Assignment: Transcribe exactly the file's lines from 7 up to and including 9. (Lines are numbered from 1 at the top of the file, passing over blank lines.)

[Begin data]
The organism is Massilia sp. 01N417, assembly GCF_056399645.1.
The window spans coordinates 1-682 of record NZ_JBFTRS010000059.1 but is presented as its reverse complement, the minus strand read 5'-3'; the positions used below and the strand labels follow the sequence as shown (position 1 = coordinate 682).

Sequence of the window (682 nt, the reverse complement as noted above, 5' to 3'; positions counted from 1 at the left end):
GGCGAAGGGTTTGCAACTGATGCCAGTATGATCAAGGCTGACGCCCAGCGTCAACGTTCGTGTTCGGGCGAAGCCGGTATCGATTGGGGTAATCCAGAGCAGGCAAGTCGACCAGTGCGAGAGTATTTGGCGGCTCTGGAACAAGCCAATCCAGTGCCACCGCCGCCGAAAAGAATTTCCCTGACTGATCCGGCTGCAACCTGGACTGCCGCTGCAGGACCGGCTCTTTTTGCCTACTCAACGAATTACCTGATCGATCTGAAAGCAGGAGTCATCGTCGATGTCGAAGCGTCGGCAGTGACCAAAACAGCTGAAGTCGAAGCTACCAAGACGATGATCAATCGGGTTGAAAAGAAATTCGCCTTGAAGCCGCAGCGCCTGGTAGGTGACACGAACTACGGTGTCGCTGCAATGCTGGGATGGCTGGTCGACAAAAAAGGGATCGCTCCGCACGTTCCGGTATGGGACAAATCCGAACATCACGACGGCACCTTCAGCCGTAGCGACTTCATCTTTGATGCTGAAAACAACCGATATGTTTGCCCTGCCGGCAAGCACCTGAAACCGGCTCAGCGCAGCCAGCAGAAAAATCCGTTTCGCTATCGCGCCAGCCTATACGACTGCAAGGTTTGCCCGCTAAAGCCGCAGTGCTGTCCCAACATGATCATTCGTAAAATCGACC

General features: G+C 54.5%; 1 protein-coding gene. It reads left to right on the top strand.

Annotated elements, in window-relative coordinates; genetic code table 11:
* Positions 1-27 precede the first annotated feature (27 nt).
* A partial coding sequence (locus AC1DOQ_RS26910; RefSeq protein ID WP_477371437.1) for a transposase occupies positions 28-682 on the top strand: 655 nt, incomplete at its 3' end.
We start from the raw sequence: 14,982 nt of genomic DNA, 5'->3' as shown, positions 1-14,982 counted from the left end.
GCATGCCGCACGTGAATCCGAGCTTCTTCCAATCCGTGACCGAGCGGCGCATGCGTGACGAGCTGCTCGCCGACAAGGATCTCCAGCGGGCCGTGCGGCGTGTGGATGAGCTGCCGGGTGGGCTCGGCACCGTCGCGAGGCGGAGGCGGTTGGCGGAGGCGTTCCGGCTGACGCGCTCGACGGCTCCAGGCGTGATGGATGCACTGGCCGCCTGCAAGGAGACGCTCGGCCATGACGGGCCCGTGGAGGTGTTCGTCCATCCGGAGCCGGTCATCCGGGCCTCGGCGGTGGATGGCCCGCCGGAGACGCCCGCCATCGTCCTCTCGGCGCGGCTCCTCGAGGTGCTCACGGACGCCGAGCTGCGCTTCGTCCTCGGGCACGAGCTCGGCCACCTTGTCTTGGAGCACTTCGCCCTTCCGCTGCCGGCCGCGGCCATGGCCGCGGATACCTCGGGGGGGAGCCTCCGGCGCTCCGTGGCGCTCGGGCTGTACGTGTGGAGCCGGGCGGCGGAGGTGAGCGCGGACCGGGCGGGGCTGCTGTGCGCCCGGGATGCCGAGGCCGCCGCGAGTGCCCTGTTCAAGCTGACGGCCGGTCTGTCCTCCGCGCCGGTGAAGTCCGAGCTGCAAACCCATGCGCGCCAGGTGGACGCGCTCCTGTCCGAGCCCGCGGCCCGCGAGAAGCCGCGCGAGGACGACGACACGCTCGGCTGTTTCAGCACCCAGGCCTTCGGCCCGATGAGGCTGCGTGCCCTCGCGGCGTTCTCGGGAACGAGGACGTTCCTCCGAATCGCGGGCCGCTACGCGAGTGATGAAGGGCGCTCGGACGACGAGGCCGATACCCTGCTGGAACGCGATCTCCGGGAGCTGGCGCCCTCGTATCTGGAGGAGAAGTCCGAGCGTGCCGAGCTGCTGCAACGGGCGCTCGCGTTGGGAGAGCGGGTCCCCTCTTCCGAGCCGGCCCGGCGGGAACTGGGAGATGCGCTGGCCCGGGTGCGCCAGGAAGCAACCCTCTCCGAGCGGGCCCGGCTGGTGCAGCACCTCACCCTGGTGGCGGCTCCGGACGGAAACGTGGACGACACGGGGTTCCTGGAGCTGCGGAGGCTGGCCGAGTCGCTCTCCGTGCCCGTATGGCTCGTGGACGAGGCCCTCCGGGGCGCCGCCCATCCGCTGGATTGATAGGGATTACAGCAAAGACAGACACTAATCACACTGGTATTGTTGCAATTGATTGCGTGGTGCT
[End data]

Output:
* Positions 1-27 precede the first annotated feature (27 nt).
* A partial coding sequence (locus AC1DOQ_RS26910; RefSeq protein ID WP_477371437.1) for a transposase occupies positions 28-682 on the top strand: 655 nt, incomplete at its 3' end.
We start from the raw sequence: 14,982 nt of genomic DNA, 5'->3' as shown, positions 1-14,982 counted from the left end.